By Sonny Hammond
Today saw the release of the BoE interest rate decision, as expected the central bank kept the rate at a record low of 0.5%. Policy makers seem to be waiting to see if a decline in inflation is for the short term or whether it may become a big threat to the UK economy.
Even though Britain saw some of the fastest growth among the World’s leading economies last year and is set for more this year, the global oil price decrease has caused inflation to take a dive.
This in turn has taken the pressure off the BoE to hike the interest rate. The outcome of this has stirred up mixed opinions from economists and officials as when the next rate hike will be, even a mention of a rate cut if inflation does not rise in the near future.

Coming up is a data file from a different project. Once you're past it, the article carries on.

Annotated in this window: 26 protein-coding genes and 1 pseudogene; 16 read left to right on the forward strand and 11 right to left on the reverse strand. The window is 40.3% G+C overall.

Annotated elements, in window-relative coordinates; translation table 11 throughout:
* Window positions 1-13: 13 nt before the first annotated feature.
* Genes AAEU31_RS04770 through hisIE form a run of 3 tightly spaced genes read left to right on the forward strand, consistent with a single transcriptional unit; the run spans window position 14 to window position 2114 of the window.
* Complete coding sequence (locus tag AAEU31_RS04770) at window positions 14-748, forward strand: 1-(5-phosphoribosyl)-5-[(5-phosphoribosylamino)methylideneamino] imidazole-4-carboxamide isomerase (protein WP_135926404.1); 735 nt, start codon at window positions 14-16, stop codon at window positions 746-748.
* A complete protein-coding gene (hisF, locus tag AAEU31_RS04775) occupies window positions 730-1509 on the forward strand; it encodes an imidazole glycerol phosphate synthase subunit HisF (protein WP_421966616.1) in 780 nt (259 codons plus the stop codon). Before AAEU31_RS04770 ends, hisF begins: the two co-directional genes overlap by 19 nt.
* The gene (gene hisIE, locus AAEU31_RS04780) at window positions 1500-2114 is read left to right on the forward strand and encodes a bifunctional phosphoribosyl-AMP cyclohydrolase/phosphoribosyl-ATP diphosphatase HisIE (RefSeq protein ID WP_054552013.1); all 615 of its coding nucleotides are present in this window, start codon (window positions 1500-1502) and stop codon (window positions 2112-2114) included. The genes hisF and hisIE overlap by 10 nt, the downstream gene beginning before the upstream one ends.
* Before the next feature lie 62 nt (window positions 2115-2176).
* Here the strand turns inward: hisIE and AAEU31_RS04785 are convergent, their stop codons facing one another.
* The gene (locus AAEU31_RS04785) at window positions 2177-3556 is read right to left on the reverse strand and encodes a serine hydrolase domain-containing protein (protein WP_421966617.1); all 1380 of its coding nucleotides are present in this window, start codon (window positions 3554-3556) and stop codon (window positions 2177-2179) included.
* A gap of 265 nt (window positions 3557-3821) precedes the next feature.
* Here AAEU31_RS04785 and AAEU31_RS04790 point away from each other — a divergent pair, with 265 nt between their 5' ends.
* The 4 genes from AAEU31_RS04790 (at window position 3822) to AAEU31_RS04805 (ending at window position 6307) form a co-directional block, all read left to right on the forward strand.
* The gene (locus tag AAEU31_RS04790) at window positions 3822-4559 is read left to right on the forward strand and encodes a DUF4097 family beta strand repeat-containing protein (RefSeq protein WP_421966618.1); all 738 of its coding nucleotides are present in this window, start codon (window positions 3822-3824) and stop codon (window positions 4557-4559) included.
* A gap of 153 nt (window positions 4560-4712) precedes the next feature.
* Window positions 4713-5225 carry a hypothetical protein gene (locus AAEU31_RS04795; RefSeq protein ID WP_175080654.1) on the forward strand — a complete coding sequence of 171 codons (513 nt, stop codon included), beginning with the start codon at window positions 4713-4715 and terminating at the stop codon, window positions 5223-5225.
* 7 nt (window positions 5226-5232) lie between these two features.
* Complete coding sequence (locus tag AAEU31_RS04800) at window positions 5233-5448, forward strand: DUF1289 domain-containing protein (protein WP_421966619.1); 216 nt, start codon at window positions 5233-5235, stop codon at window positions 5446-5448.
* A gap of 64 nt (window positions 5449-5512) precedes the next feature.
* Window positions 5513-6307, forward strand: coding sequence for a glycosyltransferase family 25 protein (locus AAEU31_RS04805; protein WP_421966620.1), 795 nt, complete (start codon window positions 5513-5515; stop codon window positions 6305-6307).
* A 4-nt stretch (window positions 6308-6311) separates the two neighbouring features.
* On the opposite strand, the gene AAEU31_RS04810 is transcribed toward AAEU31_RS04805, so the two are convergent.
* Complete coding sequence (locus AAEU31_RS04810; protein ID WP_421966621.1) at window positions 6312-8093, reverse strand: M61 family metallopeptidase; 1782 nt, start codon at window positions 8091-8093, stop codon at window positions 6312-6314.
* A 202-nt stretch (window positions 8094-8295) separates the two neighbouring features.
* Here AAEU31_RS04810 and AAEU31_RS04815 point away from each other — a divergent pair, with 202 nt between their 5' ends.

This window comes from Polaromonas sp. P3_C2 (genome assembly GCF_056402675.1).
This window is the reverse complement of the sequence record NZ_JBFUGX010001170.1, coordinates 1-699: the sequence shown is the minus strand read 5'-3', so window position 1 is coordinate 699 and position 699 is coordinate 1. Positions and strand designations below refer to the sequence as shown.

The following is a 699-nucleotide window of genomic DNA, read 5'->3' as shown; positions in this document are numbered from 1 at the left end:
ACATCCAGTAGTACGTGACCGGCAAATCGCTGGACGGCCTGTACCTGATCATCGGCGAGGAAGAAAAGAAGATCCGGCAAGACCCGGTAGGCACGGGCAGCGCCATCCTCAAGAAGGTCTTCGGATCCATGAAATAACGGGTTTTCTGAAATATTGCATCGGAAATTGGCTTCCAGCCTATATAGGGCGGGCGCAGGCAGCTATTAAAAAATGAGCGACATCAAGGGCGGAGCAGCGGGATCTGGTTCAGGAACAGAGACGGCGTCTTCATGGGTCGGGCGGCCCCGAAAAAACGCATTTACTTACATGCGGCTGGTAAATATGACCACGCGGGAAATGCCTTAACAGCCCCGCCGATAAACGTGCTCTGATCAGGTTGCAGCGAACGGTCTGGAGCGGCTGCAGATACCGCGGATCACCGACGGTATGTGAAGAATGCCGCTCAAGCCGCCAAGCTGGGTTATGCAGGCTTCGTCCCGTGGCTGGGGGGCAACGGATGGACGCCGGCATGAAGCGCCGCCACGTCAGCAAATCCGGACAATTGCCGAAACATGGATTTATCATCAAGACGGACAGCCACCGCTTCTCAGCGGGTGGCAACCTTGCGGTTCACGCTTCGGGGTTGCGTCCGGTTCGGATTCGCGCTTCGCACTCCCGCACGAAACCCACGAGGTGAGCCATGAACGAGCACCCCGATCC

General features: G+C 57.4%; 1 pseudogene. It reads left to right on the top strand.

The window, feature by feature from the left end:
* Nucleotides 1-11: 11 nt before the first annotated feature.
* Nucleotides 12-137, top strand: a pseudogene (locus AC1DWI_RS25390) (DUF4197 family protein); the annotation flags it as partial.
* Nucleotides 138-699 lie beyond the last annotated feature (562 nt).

Also another aspect to take into account is the looming British elections on May the 7th, the closely fought campaign between the Labour party and the Conservatives along the high probability of a hung parliament may cause great uncertainty for the GBP thus weakening the currency considerably.